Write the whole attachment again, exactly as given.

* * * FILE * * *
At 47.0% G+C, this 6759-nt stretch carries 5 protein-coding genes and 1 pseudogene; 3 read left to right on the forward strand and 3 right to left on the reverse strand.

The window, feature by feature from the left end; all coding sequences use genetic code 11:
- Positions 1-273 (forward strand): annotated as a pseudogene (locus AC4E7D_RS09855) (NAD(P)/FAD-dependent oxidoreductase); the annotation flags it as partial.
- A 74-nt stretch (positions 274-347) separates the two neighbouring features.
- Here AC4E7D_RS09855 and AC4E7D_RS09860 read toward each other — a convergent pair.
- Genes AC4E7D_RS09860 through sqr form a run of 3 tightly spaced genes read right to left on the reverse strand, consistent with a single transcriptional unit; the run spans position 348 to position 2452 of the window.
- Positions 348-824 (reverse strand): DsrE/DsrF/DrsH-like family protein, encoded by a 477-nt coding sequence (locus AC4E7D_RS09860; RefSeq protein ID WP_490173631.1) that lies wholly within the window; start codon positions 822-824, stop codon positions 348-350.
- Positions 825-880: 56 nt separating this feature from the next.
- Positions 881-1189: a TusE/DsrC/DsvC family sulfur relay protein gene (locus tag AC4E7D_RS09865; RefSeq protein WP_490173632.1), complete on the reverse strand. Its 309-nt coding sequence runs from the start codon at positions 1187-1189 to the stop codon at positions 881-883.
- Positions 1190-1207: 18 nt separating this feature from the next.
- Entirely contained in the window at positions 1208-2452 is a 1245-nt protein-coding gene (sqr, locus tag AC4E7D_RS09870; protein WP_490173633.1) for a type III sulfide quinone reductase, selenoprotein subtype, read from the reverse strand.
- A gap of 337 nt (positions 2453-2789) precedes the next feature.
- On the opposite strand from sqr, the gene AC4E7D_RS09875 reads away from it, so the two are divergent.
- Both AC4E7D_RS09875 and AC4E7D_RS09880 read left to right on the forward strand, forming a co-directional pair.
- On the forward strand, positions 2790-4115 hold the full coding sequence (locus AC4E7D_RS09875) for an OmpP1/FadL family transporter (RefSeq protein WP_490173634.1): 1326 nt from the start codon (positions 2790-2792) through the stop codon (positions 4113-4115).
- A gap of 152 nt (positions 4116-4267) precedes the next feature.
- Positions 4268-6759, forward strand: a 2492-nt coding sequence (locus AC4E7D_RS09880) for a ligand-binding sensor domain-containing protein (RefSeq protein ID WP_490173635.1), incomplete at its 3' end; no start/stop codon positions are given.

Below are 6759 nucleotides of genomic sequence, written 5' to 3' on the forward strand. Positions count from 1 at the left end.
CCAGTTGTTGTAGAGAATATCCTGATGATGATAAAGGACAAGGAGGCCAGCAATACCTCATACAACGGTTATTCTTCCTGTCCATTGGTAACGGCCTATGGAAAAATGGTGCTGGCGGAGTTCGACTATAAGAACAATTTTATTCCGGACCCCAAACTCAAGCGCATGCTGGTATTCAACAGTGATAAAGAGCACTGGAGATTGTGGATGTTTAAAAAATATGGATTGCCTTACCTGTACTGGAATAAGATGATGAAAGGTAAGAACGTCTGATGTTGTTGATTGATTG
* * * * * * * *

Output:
At 47.0% G+C, this 6759-nt stretch carries 5 protein-coding genes and 1 pseudogene; 3 read left to right on the forward strand and 3 right to left on the reverse strand.

The window, feature by feature from the left end; all coding sequences use genetic code 11:
- Positions 1-273 (forward strand): annotated as a pseudogene (locus AC4E7D_RS09855) (NAD(P)/FAD-dependent oxidoreductase); the annotation flags it as partial.
- A 74-nt stretch (positions 274-347) separates the two neighbouring features.
- Here AC4E7D_RS09855 and AC4E7D_RS09860 read toward each other — a convergent pair.
- Genes AC4E7D_RS09860 through sqr form a run of 3 tightly spaced genes read right to left on the reverse strand, consistent with a single transcriptional unit; the run spans position 348 to position 2452 of the window.
- Positions 348-824 (reverse strand): DsrE/DsrF/DrsH-like family protein, encoded by a 477-nt coding sequence (locus AC4E7D_RS09860; RefSeq protein ID WP_490173631.1) that lies wholly within the window; start codon positions 822-824, stop codon positions 348-350.
- Positions 825-880: 56 nt separating this feature from the next.
- Positions 881-1189: a TusE/DsrC/DsvC family sulfur relay protein gene (locus tag AC4E7D_RS09865; RefSeq protein WP_490173632.1), complete on the reverse strand. Its 309-nt coding sequence runs from the start codon at positions 1187-1189 to the stop codon at positions 881-883.
- Positions 1190-1207: 18 nt separating this feature from the next.
- Entirely contained in the window at positions 1208-2452 is a 1245-nt protein-coding gene (sqr, locus tag AC4E7D_RS09870; protein WP_490173633.1) for a type III sulfide quinone reductase, selenoprotein subtype, read from the reverse strand.
- A gap of 337 nt (positions 2453-2789) precedes the next feature.
- On the opposite strand from sqr, the gene AC4E7D_RS09875 reads away from it, so the two are divergent.
- Both AC4E7D_RS09875 and AC4E7D_RS09880 read left to right on the forward strand, forming a co-directional pair.
- On the forward strand, positions 2790-4115 hold the full coding sequence (locus AC4E7D_RS09875) for an OmpP1/FadL family transporter (RefSeq protein WP_490173634.1): 1326 nt from the start codon (positions 2790-2792) through the stop codon (positions 4113-4115).
- A gap of 152 nt (positions 4116-4267) precedes the next feature.
- Positions 4268-6759, forward strand: a 2492-nt coding sequence (locus AC4E7D_RS09880) for a ligand-binding sensor domain-containing protein (RefSeq protein ID WP_490173635.1), incomplete at its 3' end; no start/stop codon positions are given.

Below are 6759 nucleotides of genomic sequence, written 5' to 3' on the forward strand. Positions count from 1 at the left end.
CCAGTTGTTGTAGAGAATATCCTGATGATGATAAAGGACAAGGAGGCCAGCAATACCTCATACAACGGTTATTCTTCCTGTCCATTGGTAACGGCCTATGGAAAAATGGTGCTGGCGGAGTTCGACTATAAGAACAATTTTATTCCGGACCCCAAACTCAAGCGCATGCTGGTATTCAACAGTGATAAAGAGCACTGGAGATTGTGGATGTTTAAAAAATATGGATTGCCTTACCTGTACTGGAATAAGATGATGAAAGGTAAGAACGTCTGATGTTGTTGATTGATTG